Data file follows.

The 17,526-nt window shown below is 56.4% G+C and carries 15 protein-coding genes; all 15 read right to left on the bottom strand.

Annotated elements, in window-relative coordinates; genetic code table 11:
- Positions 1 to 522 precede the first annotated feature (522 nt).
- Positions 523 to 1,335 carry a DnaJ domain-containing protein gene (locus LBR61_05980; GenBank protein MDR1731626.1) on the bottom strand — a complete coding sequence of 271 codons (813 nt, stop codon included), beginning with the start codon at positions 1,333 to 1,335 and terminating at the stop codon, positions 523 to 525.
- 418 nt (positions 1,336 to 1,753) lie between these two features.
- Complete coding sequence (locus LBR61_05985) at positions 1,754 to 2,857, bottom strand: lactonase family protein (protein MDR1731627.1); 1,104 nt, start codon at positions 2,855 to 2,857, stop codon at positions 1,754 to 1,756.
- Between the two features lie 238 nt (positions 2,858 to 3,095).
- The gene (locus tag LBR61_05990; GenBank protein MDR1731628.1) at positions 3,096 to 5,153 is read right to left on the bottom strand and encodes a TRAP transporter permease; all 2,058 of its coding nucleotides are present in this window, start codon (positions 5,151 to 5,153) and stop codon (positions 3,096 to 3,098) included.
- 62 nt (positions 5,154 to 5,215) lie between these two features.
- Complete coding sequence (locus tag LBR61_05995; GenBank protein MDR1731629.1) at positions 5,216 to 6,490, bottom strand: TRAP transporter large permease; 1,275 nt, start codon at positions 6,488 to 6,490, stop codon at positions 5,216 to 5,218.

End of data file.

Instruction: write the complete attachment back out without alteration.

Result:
The 17,526-nt window shown below is 56.4% G+C and carries 15 protein-coding genes; all 15 read right to left on the bottom strand.

Annotated elements, in window-relative coordinates; genetic code table 11:
- Positions 1 to 522 precede the first annotated feature (522 nt).
- Positions 523 to 1,335 carry a DnaJ domain-containing protein gene (locus LBR61_05980; GenBank protein MDR1731626.1) on the bottom strand — a complete coding sequence of 271 codons (813 nt, stop codon included), beginning with the start codon at positions 1,333 to 1,335 and terminating at the stop codon, positions 523 to 525.
- 418 nt (positions 1,336 to 1,753) lie between these two features.
- Complete coding sequence (locus LBR61_05985) at positions 1,754 to 2,857, bottom strand: lactonase family protein (protein MDR1731627.1); 1,104 nt, start codon at positions 2,855 to 2,857, stop codon at positions 1,754 to 1,756.
- Between the two features lie 238 nt (positions 2,858 to 3,095).
- The gene (locus tag LBR61_05990; GenBank protein MDR1731628.1) at positions 3,096 to 5,153 is read right to left on the bottom strand and encodes a TRAP transporter permease; all 2,058 of its coding nucleotides are present in this window, start codon (positions 5,151 to 5,153) and stop codon (positions 3,096 to 3,098) included.
- 62 nt (positions 5,154 to 5,215) lie between these two features.
- Complete coding sequence (locus tag LBR61_05995; GenBank protein MDR1731629.1) at positions 5,216 to 6,490, bottom strand: TRAP transporter large permease; 1,275 nt, start codon at positions 6,488 to 6,490, stop codon at positions 5,216 to 5,218.